Medicines management: How best to manage medicines that patients bring into hospital
When patients bring their own medicines into hospital, it is important they are managed effectively. The following tips from medicines management expert Matt Griffiths will help ensure your patients get the right medicines at the right time, and that they are stored safely.
When patients bring their own medicines into hospital, it is important they are managed effectively. The following tips from medicines management expert Matt Griffiths will help ensure your patients get the right medicines at the right time, and that they are stored safely
Patients are often asked to bring their own medications into hospital. This helps staff to keep an accurate record of what is currently being prescribed and actually taken, and ensures any medication issues can be addressed.
It also helps ensure that patients receive their regular medication if those medicines aren’t stocked in the hospital pharmacy.
Patients with multiple conditions often bring vast quantities of medications into hospital. When they move wards, their medicines sometimes don’t follow them and can get lost, meaning they need to be replaced by the hospital pharmacy, sometimes at considerable cost.
This can also cause delays to patients getting their medications at the right time and result in doses being missed. It can have a detrimental effect on the patient, especially where medication is time-critical, such as in those with Parkinson’s disease.
When a patient is admitted, look through their medications and see what needs to be kept to tide the patient over for a few days. Regularly used medications, such as paracetamol and ibuprofen, don’t need to be kept as there will be stocks of them in medicines trolleys.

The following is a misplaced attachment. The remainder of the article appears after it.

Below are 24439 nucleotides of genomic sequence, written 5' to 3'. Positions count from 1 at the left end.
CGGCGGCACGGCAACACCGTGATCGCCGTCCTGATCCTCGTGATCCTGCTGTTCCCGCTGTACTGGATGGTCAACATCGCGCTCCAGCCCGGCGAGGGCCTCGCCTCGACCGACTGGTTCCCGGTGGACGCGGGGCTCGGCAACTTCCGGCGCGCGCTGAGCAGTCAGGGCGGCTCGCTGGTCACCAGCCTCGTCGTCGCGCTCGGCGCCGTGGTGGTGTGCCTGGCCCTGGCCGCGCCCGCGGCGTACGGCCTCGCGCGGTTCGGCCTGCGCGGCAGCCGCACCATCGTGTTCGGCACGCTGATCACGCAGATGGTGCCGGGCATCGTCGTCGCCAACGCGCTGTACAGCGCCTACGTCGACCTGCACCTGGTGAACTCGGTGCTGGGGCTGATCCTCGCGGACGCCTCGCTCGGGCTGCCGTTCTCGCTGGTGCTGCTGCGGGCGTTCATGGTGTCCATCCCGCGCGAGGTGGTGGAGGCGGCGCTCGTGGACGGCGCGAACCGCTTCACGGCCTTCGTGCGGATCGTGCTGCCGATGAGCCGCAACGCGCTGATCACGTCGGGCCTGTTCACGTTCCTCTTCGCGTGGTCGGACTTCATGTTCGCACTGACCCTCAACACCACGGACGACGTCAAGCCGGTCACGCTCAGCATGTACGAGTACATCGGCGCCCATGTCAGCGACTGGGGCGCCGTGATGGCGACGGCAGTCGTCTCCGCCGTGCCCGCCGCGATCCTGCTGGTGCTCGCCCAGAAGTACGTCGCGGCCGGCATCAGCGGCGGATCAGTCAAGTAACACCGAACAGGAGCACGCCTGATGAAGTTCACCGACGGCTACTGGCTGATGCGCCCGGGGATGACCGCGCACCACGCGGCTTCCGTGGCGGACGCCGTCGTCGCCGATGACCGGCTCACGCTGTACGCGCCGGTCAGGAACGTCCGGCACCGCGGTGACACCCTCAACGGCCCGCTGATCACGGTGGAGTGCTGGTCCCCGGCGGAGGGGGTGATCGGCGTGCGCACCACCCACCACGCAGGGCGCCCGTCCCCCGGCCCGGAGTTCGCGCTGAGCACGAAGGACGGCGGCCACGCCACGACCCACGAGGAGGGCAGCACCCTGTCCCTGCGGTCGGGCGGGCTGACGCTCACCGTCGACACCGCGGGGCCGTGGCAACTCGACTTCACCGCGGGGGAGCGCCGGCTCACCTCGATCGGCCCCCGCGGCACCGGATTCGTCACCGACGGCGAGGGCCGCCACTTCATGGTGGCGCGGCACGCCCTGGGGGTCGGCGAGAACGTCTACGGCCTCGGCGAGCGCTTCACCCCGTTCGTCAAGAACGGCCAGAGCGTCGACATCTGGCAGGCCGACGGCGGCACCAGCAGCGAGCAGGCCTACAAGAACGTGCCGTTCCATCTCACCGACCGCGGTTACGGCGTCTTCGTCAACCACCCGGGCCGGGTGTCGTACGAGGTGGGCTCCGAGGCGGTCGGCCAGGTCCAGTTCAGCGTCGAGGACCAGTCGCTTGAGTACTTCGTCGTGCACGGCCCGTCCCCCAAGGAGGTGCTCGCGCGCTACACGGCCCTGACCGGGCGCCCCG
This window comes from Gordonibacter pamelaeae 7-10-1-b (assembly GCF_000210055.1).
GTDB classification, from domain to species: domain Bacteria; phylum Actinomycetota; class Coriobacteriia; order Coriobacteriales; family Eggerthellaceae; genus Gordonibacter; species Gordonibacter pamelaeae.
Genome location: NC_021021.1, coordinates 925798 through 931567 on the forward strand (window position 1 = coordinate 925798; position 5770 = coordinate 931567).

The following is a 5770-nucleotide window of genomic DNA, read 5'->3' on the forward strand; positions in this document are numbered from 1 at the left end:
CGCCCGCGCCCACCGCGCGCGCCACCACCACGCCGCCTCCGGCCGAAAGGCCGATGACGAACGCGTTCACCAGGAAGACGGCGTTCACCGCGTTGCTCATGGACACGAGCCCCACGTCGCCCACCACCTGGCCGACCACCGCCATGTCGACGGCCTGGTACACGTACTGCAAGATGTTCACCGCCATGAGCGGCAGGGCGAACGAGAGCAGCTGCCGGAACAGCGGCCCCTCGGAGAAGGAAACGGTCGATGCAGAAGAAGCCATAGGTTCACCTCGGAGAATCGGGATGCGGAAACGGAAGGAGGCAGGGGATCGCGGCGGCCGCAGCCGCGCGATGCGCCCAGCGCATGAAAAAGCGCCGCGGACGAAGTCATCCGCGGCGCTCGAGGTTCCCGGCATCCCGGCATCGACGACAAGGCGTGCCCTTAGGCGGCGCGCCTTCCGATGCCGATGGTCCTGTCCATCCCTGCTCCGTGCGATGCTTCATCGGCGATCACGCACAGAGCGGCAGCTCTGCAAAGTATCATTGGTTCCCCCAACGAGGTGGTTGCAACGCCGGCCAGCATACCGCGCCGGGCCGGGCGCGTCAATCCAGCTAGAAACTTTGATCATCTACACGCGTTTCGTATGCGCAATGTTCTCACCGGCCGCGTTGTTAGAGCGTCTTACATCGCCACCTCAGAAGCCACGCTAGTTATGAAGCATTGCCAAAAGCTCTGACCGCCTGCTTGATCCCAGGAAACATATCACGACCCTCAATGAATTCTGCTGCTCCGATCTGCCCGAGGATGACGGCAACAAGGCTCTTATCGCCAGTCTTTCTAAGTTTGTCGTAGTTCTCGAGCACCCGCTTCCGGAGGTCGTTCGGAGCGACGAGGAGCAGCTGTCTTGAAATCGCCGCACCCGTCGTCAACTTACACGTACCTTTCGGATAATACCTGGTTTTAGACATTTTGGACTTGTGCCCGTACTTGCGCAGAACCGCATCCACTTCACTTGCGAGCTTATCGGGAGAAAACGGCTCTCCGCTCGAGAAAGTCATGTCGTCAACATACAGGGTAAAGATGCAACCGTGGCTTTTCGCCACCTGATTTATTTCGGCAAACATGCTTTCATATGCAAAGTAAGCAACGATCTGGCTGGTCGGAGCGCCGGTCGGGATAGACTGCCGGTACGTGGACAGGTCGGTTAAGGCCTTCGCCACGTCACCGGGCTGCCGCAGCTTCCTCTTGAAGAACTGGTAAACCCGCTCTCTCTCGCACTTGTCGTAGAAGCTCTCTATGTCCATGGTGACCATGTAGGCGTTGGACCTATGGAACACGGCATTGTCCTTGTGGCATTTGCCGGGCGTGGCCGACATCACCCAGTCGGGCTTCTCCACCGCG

Keep what medicines are needed in their original packaging, ensuring the patient’s name is clearly visible on the pack, and ask the patient’s relatives to take the rest home.
Each patient’s medicines should be kept in one place so they don’t get mixed up with those of other patients. Where possible, keep them in locked cabinets in bags labelled ‘patient’s own medicines’.
When a patient moves to another ward or unit, ensure a medicines checklist is completed, and check that the patient has all their medicines with them, including any that may have been put in the fridge.
Although this can seem like yet another job when ward staff are already under incredible stress, effective management of patients’ own medications helps ensure care is patient-centred, and helps discharge planning run more smoothly.
Matt Griffiths is visiting professor of prescribing and medicines management at Birmingham City University